Why I Wear A Poppy | By Dave Jones

“War is an ugly thing, but not the ugliest of things. The ugliest is a person who thinks nothing is worth fighting and dying for and lets  others better and braver protect him.”  –  General Rick Hillier


The days leading up to Remembrance Day are always rife with controversy over wearing a poppy. I thought I would add my thoughts to the discussion.

Every year, for about 10 days, there are poppy boxes scattered across Canada. At every Tim Horton’s, at every legion and every mall one can find the small felt flowers that we pin on our chest in remembrance of those who kept our country free. The money raised from the sale of the poppies is put in trust to provide assistance to veterans and their families. The trust provides everything from comforts for hospitalized veterans (including reading material and toiletries) to providing services to widows of veterans. After my great-uncle’s passing, the Canadian Legion ensured that my great-aunt always had a ride somewhere if it was needed, that her snow was always shoveled and the grass was mowed. This is all funded by the generosity of Canadians who appreciate the immense sacrifices made by the ‘Greatest Generation’, and the sacrifices made by our generation during combat operations in Afghanistan.

This should be apolitical, and serve not as an endorsement of Canada’s foreign policy, but as a simple gesture that we will not forget those who sacrificed so much for us. Yet, every year, I talk to someone who refuses to wear a poppy. They launch into an impassioned, ignorant diatribe against, among other things, Western imperialism, Stephen Harper, George Bush and the military-industrial complex. They complain that we are currently at war with a religion. They say these small felt flowers serve as a grand endorsement of current conflicts. They say that it perpetuates some nationalist narrative.

It certainly does promote a nationalist narrative. It promotes pride in a country that went above and beyond when every democracy in the world was threatened. It promotes pride in a country that helped stop the forces of fascism, racism and bigotry. It promotes pride in a country that helped stop one of the largest and most organized genocides in history. It promotes pride in a country that acted with valour and pride in a number of peacekeeping conflicts; that helped to prevent the murder of millions more civilians. It promotes pride in a country that instills a strong morality in its children, such that tens of thousands still willingly serve to protect it.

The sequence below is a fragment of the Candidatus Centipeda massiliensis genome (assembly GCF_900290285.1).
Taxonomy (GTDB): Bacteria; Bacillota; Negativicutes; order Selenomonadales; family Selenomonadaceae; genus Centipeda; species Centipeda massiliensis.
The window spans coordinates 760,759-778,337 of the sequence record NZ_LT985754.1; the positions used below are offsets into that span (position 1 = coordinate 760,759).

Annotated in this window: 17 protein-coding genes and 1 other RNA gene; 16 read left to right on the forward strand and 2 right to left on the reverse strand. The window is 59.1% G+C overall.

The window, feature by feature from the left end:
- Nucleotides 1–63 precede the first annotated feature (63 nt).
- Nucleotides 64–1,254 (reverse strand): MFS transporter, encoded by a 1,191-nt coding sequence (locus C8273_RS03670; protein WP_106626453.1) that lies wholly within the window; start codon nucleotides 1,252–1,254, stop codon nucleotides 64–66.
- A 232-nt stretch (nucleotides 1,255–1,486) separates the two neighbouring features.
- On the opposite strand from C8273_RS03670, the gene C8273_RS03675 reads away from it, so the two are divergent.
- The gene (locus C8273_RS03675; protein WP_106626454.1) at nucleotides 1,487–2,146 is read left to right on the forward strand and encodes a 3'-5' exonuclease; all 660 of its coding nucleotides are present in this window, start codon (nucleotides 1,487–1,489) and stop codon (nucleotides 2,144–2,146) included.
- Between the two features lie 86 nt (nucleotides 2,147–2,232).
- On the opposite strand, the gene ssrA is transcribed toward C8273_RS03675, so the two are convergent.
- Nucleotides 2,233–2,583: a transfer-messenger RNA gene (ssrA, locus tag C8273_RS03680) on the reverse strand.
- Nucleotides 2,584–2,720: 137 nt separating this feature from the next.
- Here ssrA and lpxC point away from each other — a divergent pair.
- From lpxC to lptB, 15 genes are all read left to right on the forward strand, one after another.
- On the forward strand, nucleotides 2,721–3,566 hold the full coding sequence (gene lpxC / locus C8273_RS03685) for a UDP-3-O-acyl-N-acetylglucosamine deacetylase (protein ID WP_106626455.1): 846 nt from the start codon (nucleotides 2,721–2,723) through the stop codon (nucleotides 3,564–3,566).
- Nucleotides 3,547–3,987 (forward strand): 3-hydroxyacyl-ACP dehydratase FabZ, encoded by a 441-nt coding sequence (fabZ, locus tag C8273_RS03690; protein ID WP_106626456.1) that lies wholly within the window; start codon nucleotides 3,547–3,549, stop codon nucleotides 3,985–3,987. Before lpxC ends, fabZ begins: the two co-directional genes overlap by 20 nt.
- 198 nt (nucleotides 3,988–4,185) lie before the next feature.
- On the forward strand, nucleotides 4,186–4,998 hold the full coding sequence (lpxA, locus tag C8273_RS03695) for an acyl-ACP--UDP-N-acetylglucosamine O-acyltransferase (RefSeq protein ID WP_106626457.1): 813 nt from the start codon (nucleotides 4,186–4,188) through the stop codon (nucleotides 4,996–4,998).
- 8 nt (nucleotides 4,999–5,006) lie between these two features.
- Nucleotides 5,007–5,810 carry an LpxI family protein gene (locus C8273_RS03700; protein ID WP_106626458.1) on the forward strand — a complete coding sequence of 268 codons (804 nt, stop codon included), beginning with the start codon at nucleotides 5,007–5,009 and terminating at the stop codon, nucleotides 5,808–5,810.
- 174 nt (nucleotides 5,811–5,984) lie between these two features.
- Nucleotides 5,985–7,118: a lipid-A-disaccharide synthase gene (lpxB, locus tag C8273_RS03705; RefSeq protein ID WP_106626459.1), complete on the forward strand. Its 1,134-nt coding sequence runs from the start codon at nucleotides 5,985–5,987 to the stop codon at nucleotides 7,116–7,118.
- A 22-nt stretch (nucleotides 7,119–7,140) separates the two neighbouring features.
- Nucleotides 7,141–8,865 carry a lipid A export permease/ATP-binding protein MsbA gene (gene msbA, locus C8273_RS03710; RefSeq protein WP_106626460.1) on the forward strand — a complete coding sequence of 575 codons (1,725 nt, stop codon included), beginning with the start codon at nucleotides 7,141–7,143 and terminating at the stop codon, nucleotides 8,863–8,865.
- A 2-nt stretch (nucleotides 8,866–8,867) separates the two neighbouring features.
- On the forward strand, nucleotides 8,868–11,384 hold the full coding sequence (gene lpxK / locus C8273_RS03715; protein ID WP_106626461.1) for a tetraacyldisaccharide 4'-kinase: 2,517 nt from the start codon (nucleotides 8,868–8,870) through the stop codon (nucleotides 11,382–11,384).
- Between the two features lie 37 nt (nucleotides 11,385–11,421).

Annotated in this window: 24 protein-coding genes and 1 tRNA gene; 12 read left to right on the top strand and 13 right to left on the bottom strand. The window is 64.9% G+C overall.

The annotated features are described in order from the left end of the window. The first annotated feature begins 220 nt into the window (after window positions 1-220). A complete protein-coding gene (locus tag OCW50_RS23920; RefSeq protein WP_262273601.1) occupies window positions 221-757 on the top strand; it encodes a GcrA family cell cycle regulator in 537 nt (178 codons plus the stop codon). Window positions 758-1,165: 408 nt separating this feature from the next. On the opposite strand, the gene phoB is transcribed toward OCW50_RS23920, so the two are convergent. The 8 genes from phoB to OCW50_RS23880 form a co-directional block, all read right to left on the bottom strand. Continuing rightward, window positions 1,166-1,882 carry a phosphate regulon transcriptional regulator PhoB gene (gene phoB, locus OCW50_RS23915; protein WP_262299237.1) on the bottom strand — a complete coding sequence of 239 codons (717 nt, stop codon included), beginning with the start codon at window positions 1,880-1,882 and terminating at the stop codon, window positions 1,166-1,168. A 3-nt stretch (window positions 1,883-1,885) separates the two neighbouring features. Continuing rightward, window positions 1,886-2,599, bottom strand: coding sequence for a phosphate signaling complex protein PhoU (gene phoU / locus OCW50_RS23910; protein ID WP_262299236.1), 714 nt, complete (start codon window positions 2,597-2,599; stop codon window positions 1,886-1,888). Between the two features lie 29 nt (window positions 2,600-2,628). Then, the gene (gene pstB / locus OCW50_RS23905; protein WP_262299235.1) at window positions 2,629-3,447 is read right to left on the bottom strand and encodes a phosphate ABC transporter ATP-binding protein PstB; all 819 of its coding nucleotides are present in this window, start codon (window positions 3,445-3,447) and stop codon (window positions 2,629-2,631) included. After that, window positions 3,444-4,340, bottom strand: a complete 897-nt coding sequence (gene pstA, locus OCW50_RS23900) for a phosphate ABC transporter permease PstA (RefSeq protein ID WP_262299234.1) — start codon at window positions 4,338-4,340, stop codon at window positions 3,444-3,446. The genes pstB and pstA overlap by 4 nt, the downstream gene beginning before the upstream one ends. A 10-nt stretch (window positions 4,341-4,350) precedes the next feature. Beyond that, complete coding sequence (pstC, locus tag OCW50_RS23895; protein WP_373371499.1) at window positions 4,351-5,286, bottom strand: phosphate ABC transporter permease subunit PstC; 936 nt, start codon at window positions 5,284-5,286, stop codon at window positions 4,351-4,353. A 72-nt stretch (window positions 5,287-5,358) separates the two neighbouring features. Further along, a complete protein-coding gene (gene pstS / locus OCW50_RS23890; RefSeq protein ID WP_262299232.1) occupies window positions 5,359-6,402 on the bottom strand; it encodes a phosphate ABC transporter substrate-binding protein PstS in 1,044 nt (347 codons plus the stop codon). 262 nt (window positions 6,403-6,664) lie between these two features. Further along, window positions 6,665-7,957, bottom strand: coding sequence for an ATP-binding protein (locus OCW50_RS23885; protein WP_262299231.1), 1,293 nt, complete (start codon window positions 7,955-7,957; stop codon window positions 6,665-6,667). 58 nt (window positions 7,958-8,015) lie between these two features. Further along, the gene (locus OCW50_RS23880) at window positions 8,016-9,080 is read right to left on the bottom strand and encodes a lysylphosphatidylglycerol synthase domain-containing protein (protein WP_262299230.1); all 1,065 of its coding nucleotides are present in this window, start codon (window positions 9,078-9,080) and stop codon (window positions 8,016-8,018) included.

The country that exists today is in no small part due to the sacrifices of some 115,000 soldiers killed, and countless more physically and emotionally wounded. These men and women sacrificed to protect the freedoms that we all take for granted. And those who eagerly decry the military and the sacrifices made cite these freedoms as they protest. Yes, I concede, it is within their rights to hate those who made them free – and, perhaps, this is what makes this country so great.

However, for the memory of the dead, the wounded and the families, I would beg you: for ten days a year, put the politics aside. Wear a poppy and wear it with pride, pride for a country that allows you to shame its bravest citizens. Wear it for a country that is ‘Strong and Free’ because of the sacrifices made in the past. Wear it for the man who every November 11th dons a jacket adorned with medals and cries for brothers who rest below the crosses, row on row. 

Dave Jones is in his 3rd year of Economics and Political Science. He remembers those who have gone before by serving in the Canadian Forces Primary Reserves.


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  • No doubt buddy, and those are understandable objections to wearing a poppy. Unfortunately, they don’t have anything to do with that time. This was no imperialist/ideological war like those that proceeded it. To this day many people in Canada have family in Europe, myself included. Then, obviously, even more did. That meant that, in many cases, many Canadian soldiers were literally going to fight for their families. The whole resentment toward war is that its impersonal, that its meddling in people’s affairs, affairs that are almost or totally distant from the aggressor’s. Anti-Communism, Oil, etc.. obviously are not good excuses.